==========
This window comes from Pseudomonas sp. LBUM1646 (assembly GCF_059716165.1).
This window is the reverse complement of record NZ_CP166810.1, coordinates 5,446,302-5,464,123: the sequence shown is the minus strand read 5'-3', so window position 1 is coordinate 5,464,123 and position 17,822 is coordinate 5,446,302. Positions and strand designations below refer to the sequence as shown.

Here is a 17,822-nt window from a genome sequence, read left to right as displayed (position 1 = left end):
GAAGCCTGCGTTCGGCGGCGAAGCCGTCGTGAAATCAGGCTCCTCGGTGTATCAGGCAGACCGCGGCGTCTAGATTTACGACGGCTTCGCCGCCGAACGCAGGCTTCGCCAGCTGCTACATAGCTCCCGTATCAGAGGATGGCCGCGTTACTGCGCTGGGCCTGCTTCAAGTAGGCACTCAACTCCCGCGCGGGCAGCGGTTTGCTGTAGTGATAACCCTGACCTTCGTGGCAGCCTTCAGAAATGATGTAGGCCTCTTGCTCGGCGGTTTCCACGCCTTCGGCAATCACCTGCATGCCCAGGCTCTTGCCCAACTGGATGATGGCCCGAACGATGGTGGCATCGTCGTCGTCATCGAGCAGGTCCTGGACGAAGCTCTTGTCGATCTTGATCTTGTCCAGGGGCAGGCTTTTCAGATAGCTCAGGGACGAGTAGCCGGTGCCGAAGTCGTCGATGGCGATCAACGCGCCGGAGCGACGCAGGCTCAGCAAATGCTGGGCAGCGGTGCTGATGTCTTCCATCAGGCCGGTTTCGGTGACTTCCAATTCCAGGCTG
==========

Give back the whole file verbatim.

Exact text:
This window comes from Pseudomonas sp. LBUM1646 (assembly GCF_059716165.1).
This window is the reverse complement of record NZ_CP166810.1, coordinates 5,446,302-5,464,123: the sequence shown is the minus strand read 5'-3', so window position 1 is coordinate 5,464,123 and position 17,822 is coordinate 5,446,302. Positions and strand designations below refer to the sequence as shown.

Here is a 17,822-nt window from a genome sequence, read left to right as displayed (position 1 = left end):
GAAGCCTGCGTTCGGCGGCGAAGCCGTCGTGAAATCAGGCTCCTCGGTGTATCAGGCAGACCGCGGCGTCTAGATTTACGACGGCTTCGCCGCCGAACGCAGGCTTCGCCAGCTGCTACATAGCTCCCGTATCAGAGGATGGCCGCGTTACTGCGCTGGGCCTGCTTCAAGTAGGCACTCAACTCCCGCGCGGGCAGCGGTTTGCTGTAGTGATAACCCTGACCTTCGTGGCAGCCTTCAGAAATGATGTAGGCCTCTTGCTCGGCGGTTTCCACGCCTTCGGCAATCACCTGCATGCCCAGGCTCTTGCCCAACTGGATGATGGCCCGAACGATGGTGGCATCGTCGTCGTCATCGAGCAGGTCCTGGACGAAGCTCTTGTCGATCTTGATCTTGTCCAGGGGCAGGCTTTTCAGATAGCTCAGGGACGAGTAGCCGGTGCCGAAGTCGTCGATGGCGATCAACGCGCCGGAGCGACGCAGGCTCAGCAAATGCTGGGCAGCGGTGCTGATGTCTTCCATCAGGCCGGTTTCGGTGACTTCCAATTCCAGGCTG